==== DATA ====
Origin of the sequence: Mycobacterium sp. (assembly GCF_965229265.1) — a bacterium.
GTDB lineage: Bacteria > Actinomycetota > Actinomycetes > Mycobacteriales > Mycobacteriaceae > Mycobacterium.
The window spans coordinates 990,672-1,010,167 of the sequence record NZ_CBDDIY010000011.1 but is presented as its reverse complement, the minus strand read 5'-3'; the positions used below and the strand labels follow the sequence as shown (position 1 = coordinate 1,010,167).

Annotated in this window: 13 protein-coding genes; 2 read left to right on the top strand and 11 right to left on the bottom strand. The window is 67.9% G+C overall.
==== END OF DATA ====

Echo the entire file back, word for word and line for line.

Origin of the sequence: Mycobacterium sp. (assembly GCF_965229265.1) — a bacterium.
GTDB lineage: Bacteria > Actinomycetota > Actinomycetes > Mycobacteriales > Mycobacteriaceae > Mycobacterium.
The window spans coordinates 990,672-1,010,167 of the sequence record NZ_CBDDIY010000011.1 but is presented as its reverse complement, the minus strand read 5'-3'; the positions used below and the strand labels follow the sequence as shown (position 1 = coordinate 1,010,167).

Annotated in this window: 13 protein-coding genes; 2 read left to right on the top strand and 11 right to left on the bottom strand. The window is 67.9% G+C overall.